General Motors has just announced a massive expansion of its Super Cruise hands-free driving capability. The next update to the system will triple the kilometres of highways covered in Canada and will allow the driver assistance feature to work on new types of roadways.
Canadian drivers with Super Cruise today can use the hands-off driver assistance feature on approximately 24,000 km of highway, GM says. The system, which requires drivers to watch the road and be prepared to take the wheel but not actually hold it, can steer, maintain a safe gap while following other vehicles, and even handle lane changes to pass a car or for a lane ending. But currently, the system only works on divided limited-access highways.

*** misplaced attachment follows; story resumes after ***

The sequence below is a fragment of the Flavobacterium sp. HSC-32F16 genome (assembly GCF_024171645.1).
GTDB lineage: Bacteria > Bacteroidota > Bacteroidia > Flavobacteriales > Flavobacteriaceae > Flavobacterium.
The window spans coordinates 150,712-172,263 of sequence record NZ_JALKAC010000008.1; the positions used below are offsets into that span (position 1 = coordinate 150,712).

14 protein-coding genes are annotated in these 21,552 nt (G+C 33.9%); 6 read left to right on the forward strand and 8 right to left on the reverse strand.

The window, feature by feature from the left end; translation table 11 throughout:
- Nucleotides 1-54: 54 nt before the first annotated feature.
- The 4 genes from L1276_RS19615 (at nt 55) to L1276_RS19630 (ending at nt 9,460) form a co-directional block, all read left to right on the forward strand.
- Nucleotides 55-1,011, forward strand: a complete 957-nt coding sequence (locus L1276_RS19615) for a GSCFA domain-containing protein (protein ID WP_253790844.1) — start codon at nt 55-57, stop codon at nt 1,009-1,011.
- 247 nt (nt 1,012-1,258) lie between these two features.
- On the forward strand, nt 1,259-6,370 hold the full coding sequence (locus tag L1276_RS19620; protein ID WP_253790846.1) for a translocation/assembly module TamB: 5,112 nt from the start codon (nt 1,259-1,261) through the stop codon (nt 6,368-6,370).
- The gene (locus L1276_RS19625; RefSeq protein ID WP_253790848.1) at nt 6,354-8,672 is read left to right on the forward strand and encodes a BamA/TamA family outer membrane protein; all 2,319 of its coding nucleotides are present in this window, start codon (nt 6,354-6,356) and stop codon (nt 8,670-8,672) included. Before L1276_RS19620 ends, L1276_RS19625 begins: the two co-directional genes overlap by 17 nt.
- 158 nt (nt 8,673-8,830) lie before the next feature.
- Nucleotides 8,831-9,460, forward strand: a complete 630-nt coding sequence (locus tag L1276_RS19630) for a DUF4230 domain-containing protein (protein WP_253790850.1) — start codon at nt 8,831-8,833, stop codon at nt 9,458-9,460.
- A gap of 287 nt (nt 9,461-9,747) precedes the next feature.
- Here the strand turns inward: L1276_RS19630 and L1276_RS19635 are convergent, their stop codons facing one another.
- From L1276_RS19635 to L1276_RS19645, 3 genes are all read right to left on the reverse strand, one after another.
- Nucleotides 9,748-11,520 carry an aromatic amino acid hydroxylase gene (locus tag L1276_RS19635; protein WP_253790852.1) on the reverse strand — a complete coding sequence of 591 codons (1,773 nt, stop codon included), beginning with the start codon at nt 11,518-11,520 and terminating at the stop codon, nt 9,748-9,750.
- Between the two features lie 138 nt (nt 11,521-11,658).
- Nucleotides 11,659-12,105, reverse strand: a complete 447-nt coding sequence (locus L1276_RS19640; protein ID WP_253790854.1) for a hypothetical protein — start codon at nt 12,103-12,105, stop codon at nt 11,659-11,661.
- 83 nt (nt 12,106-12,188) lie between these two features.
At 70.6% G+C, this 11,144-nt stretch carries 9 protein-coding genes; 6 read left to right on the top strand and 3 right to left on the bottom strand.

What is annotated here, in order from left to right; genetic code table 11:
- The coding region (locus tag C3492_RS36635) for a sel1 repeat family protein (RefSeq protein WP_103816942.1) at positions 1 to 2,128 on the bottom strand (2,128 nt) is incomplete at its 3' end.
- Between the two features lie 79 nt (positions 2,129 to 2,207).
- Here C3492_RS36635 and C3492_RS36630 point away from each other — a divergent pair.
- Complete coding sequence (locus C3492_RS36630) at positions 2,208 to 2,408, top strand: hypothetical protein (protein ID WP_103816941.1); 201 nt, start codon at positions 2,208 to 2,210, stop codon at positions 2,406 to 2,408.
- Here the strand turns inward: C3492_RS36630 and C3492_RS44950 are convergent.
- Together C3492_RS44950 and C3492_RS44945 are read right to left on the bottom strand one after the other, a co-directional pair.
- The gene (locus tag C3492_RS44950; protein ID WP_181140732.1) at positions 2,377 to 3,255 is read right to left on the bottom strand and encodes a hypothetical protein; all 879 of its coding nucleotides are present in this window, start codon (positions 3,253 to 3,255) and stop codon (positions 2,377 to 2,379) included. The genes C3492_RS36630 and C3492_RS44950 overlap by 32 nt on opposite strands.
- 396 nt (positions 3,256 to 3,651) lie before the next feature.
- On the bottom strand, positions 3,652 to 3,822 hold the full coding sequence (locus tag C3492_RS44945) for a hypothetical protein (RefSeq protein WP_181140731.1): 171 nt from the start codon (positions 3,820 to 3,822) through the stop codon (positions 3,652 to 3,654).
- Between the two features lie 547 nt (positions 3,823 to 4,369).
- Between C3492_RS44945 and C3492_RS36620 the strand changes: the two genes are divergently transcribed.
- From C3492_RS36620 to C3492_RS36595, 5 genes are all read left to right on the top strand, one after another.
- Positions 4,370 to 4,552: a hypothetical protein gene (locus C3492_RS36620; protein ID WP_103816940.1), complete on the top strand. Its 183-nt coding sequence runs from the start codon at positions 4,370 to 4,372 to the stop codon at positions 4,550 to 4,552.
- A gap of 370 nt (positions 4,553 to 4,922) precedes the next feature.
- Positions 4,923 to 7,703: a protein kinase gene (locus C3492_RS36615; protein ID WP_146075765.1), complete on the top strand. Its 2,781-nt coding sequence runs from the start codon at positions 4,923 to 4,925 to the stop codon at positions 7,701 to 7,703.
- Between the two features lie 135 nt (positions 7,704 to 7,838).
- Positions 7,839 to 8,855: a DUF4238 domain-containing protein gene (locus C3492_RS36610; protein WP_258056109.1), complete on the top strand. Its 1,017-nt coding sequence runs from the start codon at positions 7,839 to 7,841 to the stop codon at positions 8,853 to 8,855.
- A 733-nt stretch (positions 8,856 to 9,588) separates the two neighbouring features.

Starting with the new update, Super Cruise will be able to work on more routes including undivided highways. Ask any rural Canadian or anyone who has driven more than about 30 minutes from a major city, and the number of divided highways is greatly eclipsed by long stretches of two-lane, high-speed highways.
Before the update, shown in the above photo, Super Cruise couldn't work on massive stretches of the Trans Canada highway, including most of Northern Ontario, stretches in Alberta, and the entirety of the highway in Newfoundland. GM says large sections of that highway will be included with the new expansion.
In total, 80,000 km of Canadian roadways will be mapped and compatible with Super Cruise and its array of sensors. The update will include hundreds of thousands of kilometres of roadways in the U.S. as well, including the iconic Route 66, Pacific Coast Highway, and Overseas Highway. Currently, more than 320,000 km of roadway is mapped in the two countries.
GM says customers have driven more than 54 million kilometres with Super Cruise engaged since the system launched in 2018.